The surname Ghosh is common among the Kulin Kayasthas. Ghosh is also common among the “Sadgop caste (cowherd).” The surname probably has its origin from “go,” a Sanskrit word meaning “cattle or cow.” The surname Ghosh thus refers to “a milkman or a cow herder.”
A popular Bengali Brahmin surname, Ghoshal, is likely derived from the surname “Ghosh,” which means a “cow-herder” or a “milkman.”
The Bengali surname Goswami originated from the amalgamation of two words “go,” a Sanskrit word for “cattle,” and “swami,” meaning “lord” or “master.”
It is a common surname among Kulin Kayasthas (Kashyapa Gotra). The surname Guha has its origin from “Guha,” a Sanskrit word meaning “a cave” or “mind.” The name “Guha” is also one of the many names of Lord Kartikayein.
The Bengali surname Kar (not to be confused with the suffix “kar,” used in Marathi surnames), probably has its origin from “kara,” a Sanskrit word which either means “a hand” or a “doer.”
The Karmakar surname has an occupational origin, mainly representing “blacksmiths or goldsmiths.” The surname Karmakar has its origin from “Karma,” a Sanskrit word which means “action” or “deeds.”
A surname mostly found among Barendra Brahmins (Sandilya Gotra), Lahiri, has a locational origin, referring to “individuals from Lohori village.”
The word is derived from the Bengali word “majhi,” a word meaning “a boatman/oarsman.” The surname Majhi probably has an occupational origin, referring to a boatman.
A Bengali surname, Majumdar, is derived from “Majmua,” an Arabic word meaning “collection” and the “dar,” suffix, which refers to a “keeper” or “possessor.” The surname Majumdar, thus, refers to “an archivist” or “keeper of records.”
The surname Malakar has its origin from the words “Mala,” meaning, “garland” combined with “akar,” a word which means “shape.” The surname Malakar, thus, probably has an occupational origin, referring to individuals made garlands or those who were artisans.
A common Bengali surname, Mallick, probably has its origin from the word “Malik,” which means a “king” or “lord.”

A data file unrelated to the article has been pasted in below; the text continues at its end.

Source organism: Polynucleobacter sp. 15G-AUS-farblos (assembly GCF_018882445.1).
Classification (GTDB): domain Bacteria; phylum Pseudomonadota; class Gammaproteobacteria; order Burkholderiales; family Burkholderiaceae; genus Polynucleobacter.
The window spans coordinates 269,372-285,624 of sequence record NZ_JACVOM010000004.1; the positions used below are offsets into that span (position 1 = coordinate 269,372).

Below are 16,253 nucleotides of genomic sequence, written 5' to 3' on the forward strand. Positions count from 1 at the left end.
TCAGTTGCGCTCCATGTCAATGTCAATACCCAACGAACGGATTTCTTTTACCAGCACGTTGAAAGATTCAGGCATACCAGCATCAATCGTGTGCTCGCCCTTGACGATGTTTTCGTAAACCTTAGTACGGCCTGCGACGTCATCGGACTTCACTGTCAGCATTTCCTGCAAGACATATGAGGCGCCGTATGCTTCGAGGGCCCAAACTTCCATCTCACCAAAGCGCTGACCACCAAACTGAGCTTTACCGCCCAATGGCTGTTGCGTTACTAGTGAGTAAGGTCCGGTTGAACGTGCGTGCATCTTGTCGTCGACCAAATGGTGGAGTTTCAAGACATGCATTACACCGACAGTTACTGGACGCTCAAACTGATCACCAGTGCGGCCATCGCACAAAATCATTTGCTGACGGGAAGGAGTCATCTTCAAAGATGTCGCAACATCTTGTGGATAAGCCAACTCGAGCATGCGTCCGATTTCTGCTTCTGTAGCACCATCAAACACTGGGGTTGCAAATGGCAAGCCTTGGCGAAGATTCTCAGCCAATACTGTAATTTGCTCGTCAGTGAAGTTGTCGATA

A Bengali surname, Mandal/Mondol, has its origin from “maṇḍala,” a Sanskrit word which means “circular” or “halo.” The surname may also have its origin from the word “Morol,” which refers to a “village headman.”
A “Bengali Brahmin” surname, Moitra or Maitra likely has a toponymic origin and refers to Brahmins, who originally came from a village named Maitreya.
The surname Mukherjee/Mukhopadhyay comes from the words “Mukh,” which probably is derived from a place called “Mukhati,” and “Jee,” which refers to a “priest/teacher.” The surname thus refers to a “priest/teacher from Mukhati.” The element “Mukh,” could also have its origin from the word “Mukhya,” which means “chief” or “principal.”
The surname Nath, is derived from “natha,” a Sanskrit word which refers to “an owner/protector.”
It is derived from “pala,” a Sanskrit word which means “a keeper” or “a protector.” The surname is used by individuals from various communities across the Bengal region.
A surname common in West Bengal, Pramanaik, has its origin in the Sanskrit word “pramanik,” a word which means “credible” or “genuine.”
A common surname among Bengali Kayasthas, the surname Roy is derived from “raja,” a Sanskrit word, which means “king” or “sovereign.”
41. Roy Chowdhury
An ornamental or adopted surname, “Roy Chowdhury,” is an honorific title often conferred on zamindars or landlords. The title was quite commonly conferred by the British government during the early 18th century.
It is derived from the word “saha,” a Sanskrit word meaning “priest.” The surname Saha also means “merchant” or “honest.”
A surname common among Barendra Brahmins (Vatsa Gotra), Sanyal, might have a locational origin, indicative of “people from Senlal village.”
The surname Sarkar was initially a title given to revenue collectors and landlords during the Mughal era. However, with time, many people started adopting this title as a surname.
It is derived from the word “Sil” which likely means “to be devoted.” The spelling “Seal” is the Anglicized version of the original surname “Sil” or “Sill.”
A surname common among the Baidya and Kayastha Bengali communities, Sen, has its origin from “Sena,” a Sanskrit word meaning “armament” or “army.”
It is formed by the amalgamation of “Sen,” and “Gupta,” who were practitioners of Ayurveda. The surname was likely used by a subgroup of those with Sen surname.
The surname Sikdar means “one who owns a quarter of land (Sikki).” Sikdar was also an honorific title conferred upon “people who collected the land revenue.”
The Bengali surname Sur has its origin from a nickname derived from “sura,” a Sanskrit word which means “brave.”
The surname Tagore is a knighthood or a “feudal title,” generally referring to landlords. The Tagore surname has its origin from the word “Thakur,” which means “God,” or a “chief” or a “man of high rank.”
Several Bengali surnames came into shape during the British rule of India. The meanings and origin of Bengali surnames often reflect the rich cultural history of the Bengal region.
Do you have any Bengali surname to share? Let us know in the comment section below.